TV footage showed dozens of houses at the bottom of a hill engulfed by a landslide, with a rescue helicopter winching a resident to safety.
Aerial views showed multiple, large-scale landslides in the sparsely populated countryside, which was also hit by the edge of a powerful typhoon that surged through Japan earlier this week.
Around three million homes lost power after the quake but Industry Minister Hiroshige Seko said the government hoped to restart power “in several hours”.
The Tomari nuclear power plant in Hokkaido stopped operations due to the blackout but its cooling system was working using its emergency back-up power, NHK said.
Akira Fukui, from the main city of Sapporo, said: “I woke up around 3am with a vertical jolt. I put the light on but it went out shortly afterwards. All the traffic lights are out and there’s no power at work.”
Another Sapporo resident told NHK: “I was scared... I felt the tremor, which lasted for about 30 seconds. I was on the sixth floor, it was really scary.”
After the initial quake, an aftershock measuring 5.3 rocked the area moments later and dozens of smaller aftershocks followed throughout the night.
No tsunami warning was issued after the relatively shallow quake, which struck 62 kilometres southeast of the regional capital Sapporo.
Prime Minister Shinzo Abe said 4,000 of Japan’s Self-Defence Forces had been dispatched to help with recovery efforts, with around 20,000 more expected to join. “We will do our best to save lives,” said Abe after an emergency cabinet meeting.
According to public broadcaster NHK, officials have lost contact with around 20 people near the epicentre and an 82-year-old man died after falling down the stairs at his home during the quake. Around 125 people sustained minor injuries.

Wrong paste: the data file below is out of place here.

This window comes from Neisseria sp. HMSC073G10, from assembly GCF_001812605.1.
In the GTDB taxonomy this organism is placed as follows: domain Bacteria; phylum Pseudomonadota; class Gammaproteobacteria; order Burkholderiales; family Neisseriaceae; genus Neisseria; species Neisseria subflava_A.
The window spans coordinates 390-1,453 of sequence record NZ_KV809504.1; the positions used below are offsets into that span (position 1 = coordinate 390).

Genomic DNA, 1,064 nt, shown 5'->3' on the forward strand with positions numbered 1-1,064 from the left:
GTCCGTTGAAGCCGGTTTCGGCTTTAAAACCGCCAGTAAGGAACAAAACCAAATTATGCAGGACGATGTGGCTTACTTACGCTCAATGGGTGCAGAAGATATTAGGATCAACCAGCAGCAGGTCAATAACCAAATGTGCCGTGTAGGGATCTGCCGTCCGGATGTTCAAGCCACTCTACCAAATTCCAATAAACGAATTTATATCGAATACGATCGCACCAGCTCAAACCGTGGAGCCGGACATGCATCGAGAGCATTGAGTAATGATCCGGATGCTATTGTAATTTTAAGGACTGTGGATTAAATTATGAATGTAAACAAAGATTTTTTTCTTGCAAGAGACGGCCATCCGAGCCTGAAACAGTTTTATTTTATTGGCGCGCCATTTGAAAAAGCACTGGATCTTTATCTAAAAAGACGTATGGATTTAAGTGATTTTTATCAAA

Japan is still recovering from the worst typhoon to hit the country in 25 years, which struck the western part of the country on Tuesday (Sept 4), claiming at least 11 lives and causing major damage to the region’s main airport.
“The government will work together towards reconstruction while giving the top priority to saving human lives,” Abe told reporters.
Government spokesman Yoshihide Suga urged residents to listen out for updates on TV and radio, as officials warned of the risk of further quakes.
“Large quakes often occur, especially within two to three days (of a big one),” said Toshiyuki Matsumori, in charge of monitoring earthquakes and tsunamis at the meteorological agency.
He added the risk of housing collapses and landslides had increased in the area hit by the quake, saying: “We urge residents to pay full attention to seismic activity and rainfall and not to go into dangerous areas.”
The earthquake also caused travel disruption, with all flights cancelled from Sapporo’s main Chitose airport and bullet train services halted.
The national meteorological agency warned that more bad weather could be on the way for Hokkaido and urged people to be vigilant for landslides, high tides and heavy rain.
Japan sits on the Pacific ‘Ring of Fire’ where many of the world’s earthquakes and volcanic eruptions are recorded.
In June, a deadly tremor rocked the Osaka region, killing five people and injuring over 350.
On March 11, 2011, a devastating 9.0-magnitude quake struck under the Pacific Ocean, and the resulting tsunami caused widespread damage and claimed thousands of lives.